Sunday, February 25, 2007

Dropped catches and Ducketts

It is a small world indeed. Just a couple of days ago, I exchanged an email with kenelmdigby (John Sutton, on whose cricketing exploits I've blogged a few times), concerning catching and dropping catches. I wrote about an experience of mine in the Northern Sydney Suburbs Leagues:
Some five years ago, playing in the Northern Suburbs grand final, I dropped a left-handed batsman (brother of the man who had scored a double ton off us in an earlier game), shortly after I had been fantasizing about pulling off a catch in that very position. My captain, for some reason, had decided to send me in as a short-fine-leg, or leg-slip, call it what you will. I found the position odd, and stood there wondering why I had been sent there when I hadn't seen any evidence that we needed a fielder there. As I stood there in the heat, my mind wandered, looking around at the other players, the slips chatting away, (the bastards wouldn't even throw the ball back to me on the relay back to the bowler), the mid-on and mid-off talking to the bowler, and I suddenly felt lonely, despite being out there with a dozen or so men. I conjured up visions of pulling off a blinder, off a lighting quick glance played off a fast bowler - ah, that'd be it. Two balls later, our fast bowler pitched one on leg-n-middle, the lefty went across and over and flicked it down leg-side. For a fraction of a second, I lost sight of the ball as he moved and then suddenly, alarmingly, the ball was on me. I had my hands cupped, but I hadn't been in a catching position, I don't think (perhaps that was the problem, the placement had left it vague whether I was catching, or cutting off singles). And it was swinging, I still remember the banana like curve it described. It swung away from me, hit the top off my left hand and bounced off, harmlessly, over my left shoulder, down onto the grass. I ran back, picked up, threw back to the keeper, and closed my eyes. He went on to score a few more runs (I couldn't bear to keep count). We lost by one wicket.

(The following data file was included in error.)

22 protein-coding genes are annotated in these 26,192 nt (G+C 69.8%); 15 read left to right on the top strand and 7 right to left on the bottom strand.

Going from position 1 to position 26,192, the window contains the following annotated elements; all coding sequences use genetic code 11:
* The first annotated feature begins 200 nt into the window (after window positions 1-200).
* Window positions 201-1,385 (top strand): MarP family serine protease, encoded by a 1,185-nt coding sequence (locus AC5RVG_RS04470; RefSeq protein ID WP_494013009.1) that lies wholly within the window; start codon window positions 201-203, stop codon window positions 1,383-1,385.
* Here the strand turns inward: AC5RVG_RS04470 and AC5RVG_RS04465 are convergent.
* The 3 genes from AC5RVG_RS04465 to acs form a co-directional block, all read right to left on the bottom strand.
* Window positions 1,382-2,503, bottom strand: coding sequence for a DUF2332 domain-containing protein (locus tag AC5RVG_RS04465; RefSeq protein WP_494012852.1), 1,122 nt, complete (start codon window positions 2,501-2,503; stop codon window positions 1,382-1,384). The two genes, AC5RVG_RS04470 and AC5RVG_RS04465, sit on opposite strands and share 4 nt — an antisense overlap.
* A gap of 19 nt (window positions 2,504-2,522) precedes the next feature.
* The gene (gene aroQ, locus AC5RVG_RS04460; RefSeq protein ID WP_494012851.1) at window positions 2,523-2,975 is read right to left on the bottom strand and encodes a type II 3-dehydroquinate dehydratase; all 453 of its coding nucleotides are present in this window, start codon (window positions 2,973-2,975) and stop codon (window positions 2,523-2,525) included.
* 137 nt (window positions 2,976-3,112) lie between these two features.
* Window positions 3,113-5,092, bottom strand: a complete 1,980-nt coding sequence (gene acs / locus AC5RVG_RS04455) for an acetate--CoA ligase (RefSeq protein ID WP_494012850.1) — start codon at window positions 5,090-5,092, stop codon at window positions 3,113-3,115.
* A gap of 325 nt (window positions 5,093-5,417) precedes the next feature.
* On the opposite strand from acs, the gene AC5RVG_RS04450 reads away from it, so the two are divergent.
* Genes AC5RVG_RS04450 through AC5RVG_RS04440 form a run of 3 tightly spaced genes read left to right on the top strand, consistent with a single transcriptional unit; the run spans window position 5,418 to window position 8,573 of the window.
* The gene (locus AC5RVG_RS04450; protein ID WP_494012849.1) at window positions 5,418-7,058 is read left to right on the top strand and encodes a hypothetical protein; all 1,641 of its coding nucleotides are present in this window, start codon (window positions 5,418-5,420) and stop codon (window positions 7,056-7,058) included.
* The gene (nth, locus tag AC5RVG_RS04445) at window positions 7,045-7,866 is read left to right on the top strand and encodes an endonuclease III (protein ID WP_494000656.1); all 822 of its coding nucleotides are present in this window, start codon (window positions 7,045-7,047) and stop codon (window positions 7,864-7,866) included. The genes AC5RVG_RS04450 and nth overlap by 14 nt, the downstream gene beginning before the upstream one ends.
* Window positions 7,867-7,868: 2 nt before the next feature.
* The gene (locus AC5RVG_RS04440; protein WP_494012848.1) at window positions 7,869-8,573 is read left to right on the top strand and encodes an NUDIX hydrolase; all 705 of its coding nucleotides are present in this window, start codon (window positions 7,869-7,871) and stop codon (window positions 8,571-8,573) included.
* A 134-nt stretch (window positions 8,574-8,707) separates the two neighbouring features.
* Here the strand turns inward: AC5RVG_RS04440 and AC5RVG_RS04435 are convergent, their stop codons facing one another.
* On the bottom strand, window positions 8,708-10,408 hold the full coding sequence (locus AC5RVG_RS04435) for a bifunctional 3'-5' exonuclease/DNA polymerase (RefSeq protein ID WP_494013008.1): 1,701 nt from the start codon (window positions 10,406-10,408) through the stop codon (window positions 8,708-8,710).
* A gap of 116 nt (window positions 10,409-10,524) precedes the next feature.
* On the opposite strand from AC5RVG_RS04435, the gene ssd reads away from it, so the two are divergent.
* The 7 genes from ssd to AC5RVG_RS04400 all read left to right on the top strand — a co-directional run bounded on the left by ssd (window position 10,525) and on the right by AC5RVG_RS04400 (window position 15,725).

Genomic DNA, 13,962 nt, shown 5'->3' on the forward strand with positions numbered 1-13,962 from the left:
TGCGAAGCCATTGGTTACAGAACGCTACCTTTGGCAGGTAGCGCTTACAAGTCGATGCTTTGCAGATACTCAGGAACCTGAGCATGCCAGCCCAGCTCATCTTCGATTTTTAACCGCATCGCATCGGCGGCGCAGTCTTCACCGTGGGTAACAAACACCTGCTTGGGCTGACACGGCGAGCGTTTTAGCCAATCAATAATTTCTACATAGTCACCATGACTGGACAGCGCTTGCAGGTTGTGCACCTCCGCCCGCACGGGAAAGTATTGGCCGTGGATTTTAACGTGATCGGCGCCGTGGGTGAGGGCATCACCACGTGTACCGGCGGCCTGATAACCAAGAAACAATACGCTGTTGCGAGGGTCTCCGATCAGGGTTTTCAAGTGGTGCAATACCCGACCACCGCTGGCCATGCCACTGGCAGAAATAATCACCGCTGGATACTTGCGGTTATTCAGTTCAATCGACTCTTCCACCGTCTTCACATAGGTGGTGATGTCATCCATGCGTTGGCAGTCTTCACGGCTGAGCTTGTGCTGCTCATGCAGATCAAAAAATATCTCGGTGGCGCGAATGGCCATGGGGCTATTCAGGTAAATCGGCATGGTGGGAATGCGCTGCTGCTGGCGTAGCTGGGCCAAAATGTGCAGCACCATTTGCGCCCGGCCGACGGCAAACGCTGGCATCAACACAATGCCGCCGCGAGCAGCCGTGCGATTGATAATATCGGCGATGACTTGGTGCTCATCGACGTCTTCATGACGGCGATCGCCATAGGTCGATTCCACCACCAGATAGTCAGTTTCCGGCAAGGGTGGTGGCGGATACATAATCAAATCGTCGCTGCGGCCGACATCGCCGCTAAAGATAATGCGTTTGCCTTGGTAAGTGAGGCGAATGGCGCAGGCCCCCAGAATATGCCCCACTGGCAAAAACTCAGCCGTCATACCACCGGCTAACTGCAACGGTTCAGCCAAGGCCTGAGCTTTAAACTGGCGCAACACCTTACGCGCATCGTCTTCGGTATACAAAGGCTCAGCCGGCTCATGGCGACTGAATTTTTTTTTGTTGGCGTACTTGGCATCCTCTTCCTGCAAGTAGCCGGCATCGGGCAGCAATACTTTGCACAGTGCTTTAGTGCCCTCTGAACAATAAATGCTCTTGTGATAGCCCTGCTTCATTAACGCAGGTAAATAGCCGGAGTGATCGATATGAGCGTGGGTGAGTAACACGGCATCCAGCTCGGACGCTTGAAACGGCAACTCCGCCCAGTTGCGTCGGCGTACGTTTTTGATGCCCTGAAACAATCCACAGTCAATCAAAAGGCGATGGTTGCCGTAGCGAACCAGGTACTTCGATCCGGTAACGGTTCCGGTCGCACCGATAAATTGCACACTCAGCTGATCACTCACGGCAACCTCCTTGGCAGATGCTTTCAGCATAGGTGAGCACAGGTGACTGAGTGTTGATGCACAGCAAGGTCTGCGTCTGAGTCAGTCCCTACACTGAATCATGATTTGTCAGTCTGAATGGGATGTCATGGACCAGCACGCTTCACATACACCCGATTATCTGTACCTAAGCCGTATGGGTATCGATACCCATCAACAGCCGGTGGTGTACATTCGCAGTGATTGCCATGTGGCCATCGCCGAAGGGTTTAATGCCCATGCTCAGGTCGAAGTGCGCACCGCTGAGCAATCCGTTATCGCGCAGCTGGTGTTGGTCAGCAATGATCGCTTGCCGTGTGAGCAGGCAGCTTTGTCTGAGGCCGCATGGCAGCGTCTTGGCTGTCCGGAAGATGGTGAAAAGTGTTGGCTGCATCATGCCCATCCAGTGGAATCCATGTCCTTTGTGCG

Yeah, I know, a sad story. Now, note the reference to his brother - his name was John Duckett. He had absolutely pulverized our bowling earlier in the season during the course of his double-ton and this week, Peter Roebuck writes a story on him in the Sydney Morning Herald.


Anonymous Max said...


I can't remember definitely but I think I may have been the captain responsible for this marvellously prescient piece of field placment.

Coincidentally this incident was mentioned last weekend by the one of the chaps in the team (Ross!) when we were discussing how many Finals we have lost over the years!

Don't dwell on it but always remeber in future that all field placements in cricket are catching positions :-).


8:06 PM  

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